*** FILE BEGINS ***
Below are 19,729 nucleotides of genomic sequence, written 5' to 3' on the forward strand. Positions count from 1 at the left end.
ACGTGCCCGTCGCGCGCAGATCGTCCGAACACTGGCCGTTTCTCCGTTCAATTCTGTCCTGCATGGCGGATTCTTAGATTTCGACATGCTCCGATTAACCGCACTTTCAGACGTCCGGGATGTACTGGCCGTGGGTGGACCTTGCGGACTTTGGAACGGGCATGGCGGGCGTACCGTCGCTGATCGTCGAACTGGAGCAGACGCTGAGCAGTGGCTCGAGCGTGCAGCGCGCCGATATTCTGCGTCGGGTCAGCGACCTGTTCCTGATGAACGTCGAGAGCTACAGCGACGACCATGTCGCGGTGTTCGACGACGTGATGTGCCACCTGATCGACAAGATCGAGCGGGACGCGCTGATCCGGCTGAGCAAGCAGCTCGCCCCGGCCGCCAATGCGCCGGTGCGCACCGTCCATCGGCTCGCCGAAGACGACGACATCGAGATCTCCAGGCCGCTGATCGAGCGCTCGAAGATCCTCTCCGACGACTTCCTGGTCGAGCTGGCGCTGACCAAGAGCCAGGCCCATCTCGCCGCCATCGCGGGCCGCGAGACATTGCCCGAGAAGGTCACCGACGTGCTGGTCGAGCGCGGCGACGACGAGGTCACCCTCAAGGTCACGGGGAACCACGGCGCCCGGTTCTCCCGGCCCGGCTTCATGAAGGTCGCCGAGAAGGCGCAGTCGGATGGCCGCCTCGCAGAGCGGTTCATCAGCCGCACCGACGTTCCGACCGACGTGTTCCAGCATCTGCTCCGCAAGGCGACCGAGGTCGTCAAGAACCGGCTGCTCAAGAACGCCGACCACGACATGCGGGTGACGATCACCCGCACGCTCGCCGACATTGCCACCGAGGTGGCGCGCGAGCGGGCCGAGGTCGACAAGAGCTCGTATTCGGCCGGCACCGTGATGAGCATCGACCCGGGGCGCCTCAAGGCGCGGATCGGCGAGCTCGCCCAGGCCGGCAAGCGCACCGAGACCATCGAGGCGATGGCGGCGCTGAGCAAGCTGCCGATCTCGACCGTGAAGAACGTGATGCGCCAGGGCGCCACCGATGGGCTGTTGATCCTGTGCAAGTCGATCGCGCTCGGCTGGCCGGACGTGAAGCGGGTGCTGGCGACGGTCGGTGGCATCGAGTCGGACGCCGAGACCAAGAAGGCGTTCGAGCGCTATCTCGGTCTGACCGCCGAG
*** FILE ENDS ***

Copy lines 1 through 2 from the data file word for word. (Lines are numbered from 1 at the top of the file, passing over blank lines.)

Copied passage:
Below are 19,729 nucleotides of genomic sequence, written 5' to 3' on the forward strand. Positions count from 1 at the left end.
ACGTGCCCGTCGCGCGCAGATCGTCCGAACACTGGCCGTTTCTCCGTTCAATTCTGTCCTGCATGGCGGATTCTTAGATTTCGACATGCTCCGATTAACCGCACTTTCAGACGTCCGGGATGTACTGGCCGTGGGTGGACCTTGCGGACTTTGGAACGGGCATGGCGGGCGTACCGTCGCTGATCGTCGAACTGGAGCAGACGCTGAGCAGTGGCTCGAGCGTGCAGCGCGCCGATATTCTGCGTCGGGTCAGCGACCTGTTCCTGATGAACGTCGAGAGCTACAGCGACGACCATGTCGCGGTGTTCGACGACGTGATGTGCCACCTGATCGACAAGATCGAGCGGGACGCGCTGATCCGGCTGAGCAAGCAGCTCGCCCCGGCCGCCAATGCGCCGGTGCGCACCGTCCATCGGCTCGCCGAAGACGACGACATCGAGATCTCCAGGCCGCTGATCGAGCGCTCGAAGATCCTCTCCGACGACTTCCTGGTCGAGCTGGCGCTGACCAAGAGCCAGGCCCATCTCGCCGCCATCGCGGGCCGCGAGACATTGCCCGAGAAGGTCACCGACGTGCTGGTCGAGCGCGGCGACGACGAGGTCACCCTCAAGGTCACGGGGAACCACGGCGCCCGGTTCTCCCGGCCCGGCTTCATGAAGGTCGCCGAGAAGGCGCAGTCGGATGGCCGCCTCGCAGAGCGGTTCATCAGCCGCACCGACGTTCCGACCGACGTGTTCCAGCATCTGCTCCGCAAGGCGACCGAGGTCGTCAAGAACCGGCTGCTCAAGAACGCCGACCACGACATGCGGGTGACGATCACCCGCACGCTCGCCGACATTGCCACCGAGGTGGCGCGCGAGCGGGCCGAGGTCGACAAGAGCTCGTATTCGGCCGGCACCGTGATGAGCATCGACCCGGGGCGCCTCAAGGCGCGGATCGGCGAGCTCGCCCAGGCCGGCAAGCGCACCGAGACCATCGAGGCGATGGCGGCGCTGAGCAAGCTGCCGATCTCGACCGTGAAGAACGTGATGCGCCAGGGCGCCACCGATGGGCTGTTGATCCTGTGCAAGTCGATCGCGCTCGGCTGGCCGGACGTGAAGCGGGTGCTGGCGACGGTCGGTGGCATCGAGTCGGACGCCGAGACCAAGAAGGCGTTCGAGCGCTATCTCGGTCTGACCGCCGAG